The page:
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Water-soluble vitamins in people with low glomerular filtration rate or on dialysis: a review.

Abstract

People with low glomerular filtration rate and people on dialysis are spontaneously at risk for vitamin deficiency because of the potential for problems with decreased appetite and decreased sense of smell and taste, leading to decreased intake, and because decreased energy or decreased cognitive ability results in difficulties in shopping and cooking. Imposed dietary restrictions because of their renal dysfunction and because of comorbidities such as hypertension and diabetes exacerbate this problem. Finally, particularly for water-soluble vitamins, loss may occur into the dialysate. We did not identify any randomized trials of administering daily doses close to the recommended daily allowances of these vitamins. In people who are eating at all, deficiencies of B5 and B7 seem unlikely. It is unclear whether supplements of B2 and B3 are necessary. Because of dialyzability and documented evidence of insufficiency in dialysis patients, B1 supplementation is likely to be helpful. B6, B9, and B12 are implicated in the hyperhomocysteinemia observed in patients on dialysis. These vitamins have been studied in combinations, in high doses, with the hope of reducing cardiovascular outcomes. No reductions in patient-important outcomes were seen in adequately powered randomized trials. Because of their involvement in the homocysteine pathway, however, supplementation with lower doses, close to the recommended daily allowances, may be helpful. Vitamin C deficiency is common in patients on dialysis who are not taking supplements: low-dose supplements are warranted. Vitamins for dialysis patients contain most or all of the B vitamins and low-dose vitamin C. We are not aware of any medical reasons to choose one over another.

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  • Authors+Show Affiliations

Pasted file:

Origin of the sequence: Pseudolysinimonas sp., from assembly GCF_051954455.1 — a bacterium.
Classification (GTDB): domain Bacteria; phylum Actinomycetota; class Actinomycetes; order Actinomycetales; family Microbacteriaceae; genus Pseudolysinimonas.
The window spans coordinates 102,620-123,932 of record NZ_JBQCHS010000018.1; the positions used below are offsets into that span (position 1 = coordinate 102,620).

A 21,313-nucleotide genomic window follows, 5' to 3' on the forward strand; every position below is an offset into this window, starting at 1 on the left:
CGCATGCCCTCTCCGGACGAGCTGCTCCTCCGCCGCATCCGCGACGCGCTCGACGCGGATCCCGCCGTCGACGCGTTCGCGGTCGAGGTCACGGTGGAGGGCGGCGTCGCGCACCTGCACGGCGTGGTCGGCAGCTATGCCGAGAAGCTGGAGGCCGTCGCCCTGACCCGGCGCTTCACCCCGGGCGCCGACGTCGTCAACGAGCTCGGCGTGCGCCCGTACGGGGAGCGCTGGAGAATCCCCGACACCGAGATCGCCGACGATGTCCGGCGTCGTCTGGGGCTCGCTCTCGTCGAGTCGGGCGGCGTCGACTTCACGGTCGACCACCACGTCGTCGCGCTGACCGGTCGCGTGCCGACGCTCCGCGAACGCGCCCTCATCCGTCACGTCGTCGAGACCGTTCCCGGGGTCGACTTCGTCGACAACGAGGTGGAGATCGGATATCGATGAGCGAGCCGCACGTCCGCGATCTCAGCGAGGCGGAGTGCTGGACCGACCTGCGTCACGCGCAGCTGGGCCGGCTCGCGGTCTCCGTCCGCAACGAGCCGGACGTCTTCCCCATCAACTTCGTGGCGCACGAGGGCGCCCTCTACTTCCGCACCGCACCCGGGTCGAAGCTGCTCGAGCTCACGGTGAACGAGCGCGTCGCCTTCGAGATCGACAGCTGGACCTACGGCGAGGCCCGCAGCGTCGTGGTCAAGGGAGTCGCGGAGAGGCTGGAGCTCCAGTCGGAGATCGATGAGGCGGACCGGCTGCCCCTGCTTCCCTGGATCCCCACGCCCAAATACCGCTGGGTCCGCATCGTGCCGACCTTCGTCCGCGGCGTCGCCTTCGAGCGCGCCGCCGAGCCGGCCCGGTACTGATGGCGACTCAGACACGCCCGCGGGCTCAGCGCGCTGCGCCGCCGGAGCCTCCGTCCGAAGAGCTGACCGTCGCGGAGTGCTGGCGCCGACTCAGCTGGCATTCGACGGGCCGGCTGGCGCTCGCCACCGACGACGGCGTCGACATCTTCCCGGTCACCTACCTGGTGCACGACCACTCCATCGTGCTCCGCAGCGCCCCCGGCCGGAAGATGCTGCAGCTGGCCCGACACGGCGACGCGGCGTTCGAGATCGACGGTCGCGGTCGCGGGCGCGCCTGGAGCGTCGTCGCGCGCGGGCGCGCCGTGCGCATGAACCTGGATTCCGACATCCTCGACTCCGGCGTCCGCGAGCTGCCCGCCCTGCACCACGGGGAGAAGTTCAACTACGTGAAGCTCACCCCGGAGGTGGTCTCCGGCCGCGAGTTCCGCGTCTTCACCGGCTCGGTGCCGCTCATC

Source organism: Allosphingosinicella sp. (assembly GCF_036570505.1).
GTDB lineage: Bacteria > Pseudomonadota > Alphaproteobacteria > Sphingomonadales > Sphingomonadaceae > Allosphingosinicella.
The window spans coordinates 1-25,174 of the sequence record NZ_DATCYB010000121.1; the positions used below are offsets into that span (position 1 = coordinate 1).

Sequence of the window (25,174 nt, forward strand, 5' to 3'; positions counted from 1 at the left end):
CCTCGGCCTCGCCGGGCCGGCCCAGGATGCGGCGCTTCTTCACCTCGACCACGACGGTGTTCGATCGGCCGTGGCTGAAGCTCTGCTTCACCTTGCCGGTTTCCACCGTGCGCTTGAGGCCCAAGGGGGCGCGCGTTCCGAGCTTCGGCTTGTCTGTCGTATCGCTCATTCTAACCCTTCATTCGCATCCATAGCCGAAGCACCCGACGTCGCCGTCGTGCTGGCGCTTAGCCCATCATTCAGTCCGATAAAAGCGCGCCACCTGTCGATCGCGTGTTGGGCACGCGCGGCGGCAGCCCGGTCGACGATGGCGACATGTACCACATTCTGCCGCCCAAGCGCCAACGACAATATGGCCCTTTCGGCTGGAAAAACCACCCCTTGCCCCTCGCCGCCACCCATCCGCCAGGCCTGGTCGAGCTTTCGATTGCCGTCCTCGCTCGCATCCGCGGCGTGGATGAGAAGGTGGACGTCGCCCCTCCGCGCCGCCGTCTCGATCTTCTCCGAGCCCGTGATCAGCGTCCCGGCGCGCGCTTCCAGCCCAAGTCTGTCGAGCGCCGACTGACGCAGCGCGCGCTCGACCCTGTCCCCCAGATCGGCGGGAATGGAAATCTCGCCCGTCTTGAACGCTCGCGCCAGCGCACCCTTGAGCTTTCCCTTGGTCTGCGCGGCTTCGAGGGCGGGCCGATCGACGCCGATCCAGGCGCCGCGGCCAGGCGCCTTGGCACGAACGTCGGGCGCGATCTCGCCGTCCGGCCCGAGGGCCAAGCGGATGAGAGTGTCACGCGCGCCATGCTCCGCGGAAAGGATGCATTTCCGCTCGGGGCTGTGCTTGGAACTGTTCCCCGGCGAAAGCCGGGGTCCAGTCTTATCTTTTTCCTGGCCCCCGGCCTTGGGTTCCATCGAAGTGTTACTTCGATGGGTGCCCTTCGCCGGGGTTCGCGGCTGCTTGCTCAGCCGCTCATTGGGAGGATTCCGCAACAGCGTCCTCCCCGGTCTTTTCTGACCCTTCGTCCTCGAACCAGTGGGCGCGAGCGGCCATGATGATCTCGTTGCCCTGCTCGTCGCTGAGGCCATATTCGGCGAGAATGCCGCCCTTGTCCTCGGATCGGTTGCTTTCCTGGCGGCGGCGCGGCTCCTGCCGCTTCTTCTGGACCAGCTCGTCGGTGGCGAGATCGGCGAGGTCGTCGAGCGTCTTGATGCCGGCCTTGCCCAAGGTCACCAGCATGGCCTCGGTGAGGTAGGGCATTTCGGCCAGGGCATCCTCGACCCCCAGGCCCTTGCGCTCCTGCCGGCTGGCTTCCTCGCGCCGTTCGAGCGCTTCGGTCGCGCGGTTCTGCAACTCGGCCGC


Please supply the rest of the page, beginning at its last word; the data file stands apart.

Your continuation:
,

    Department of Medicine, McMaster University, Hamilton, ON, Canada; Department of Clinical Epidemiology, McMaster University, Hamilton, ON, Canada.

    ,

    Source

    Seminars in dialysis 26:5 pg 546-67

    MeSH

    Ascorbic Acid
    Avitaminosis
    Dietary Supplements
    Glomerular Filtration Rate
    Humans
    Renal Dialysis
    Renal Insufficiency, Chronic
    Vitamin B Complex

    Pub Type(s)

    Journal Article
    Review

    Language

    eng

    PubMed ID

    23859229

    Citation

    TY - JOUR T1 - Water-soluble vitamins in people with low glomerular filtration rate or on dialysis: a review. AU - Clase,Catherine M, AU - Ki,Vincent, AU - Holden,Rachel M, Y1 - 2013/07/17/ PY - 2013/7/17/aheadofprint PY - 2013/7/18/entrez PY - 2013/7/19/pubmed PY - 2014/5/23/medline SP - 546 EP - 67 JF - Seminars in dialysis JO - Semin Dial VL - 26 IS - 5 N2 - People with low glomerular filtration rate and people on dialysis are spontaneously at risk for vitamin deficiency because of the potential for problems with decreased appetite and decreased sense of smell and taste, leading to decreased intake, and because decreased energy or decreased cognitive ability results in difficulties in shopping and cooking. Imposed dietary restrictions because of their renal dysfunction and because of comorbidities such as hypertension and diabetes exacerbate this problem. Finally, particularly for water-soluble vitamins, loss may occur into the dialysate. We did not identify any randomized trials of administering daily doses close to the recommended daily allowances of these vitamins. In people who are eating at all, deficiencies of B5 and B7 seem unlikely. It is unclear whether supplements of B2 and B3 are necessary. Because of dialyzability and documented evidence of insufficiency in dialysis patients, B1 supplementation is likely to be helpful. B6, B9, and B12 are implicated in the hyperhomocysteinemia observed in patients on dialysis. These vitamins have been studied in combinations, in high doses, with the hope of reducing cardiovascular outcomes. No reductions in patient-important outcomes were seen in adequately powered randomized trials. Because of their involvement in the homocysteine pathway, however, supplementation with lower doses, close to the recommended daily allowances, may be helpful. Vitamin C deficiency is common in patients on dialysis who are not taking supplements: low-dose supplements are warranted. Vitamins for dialysis patients contain most or all of the B vitamins and low-dose vitamin C. We are not aware of any medical reasons to choose one over another. SN - 1525-139X UR - https://www.unboundmedicine.com/medline/citation/23859229/full_citation L2 - http://onlinelibrary.wiley.com/resolve/openurl?genre=article&sid=nlm:pubmed&issn=0894-0959&date=2013&volume=26&issue=5&spage=546 ER -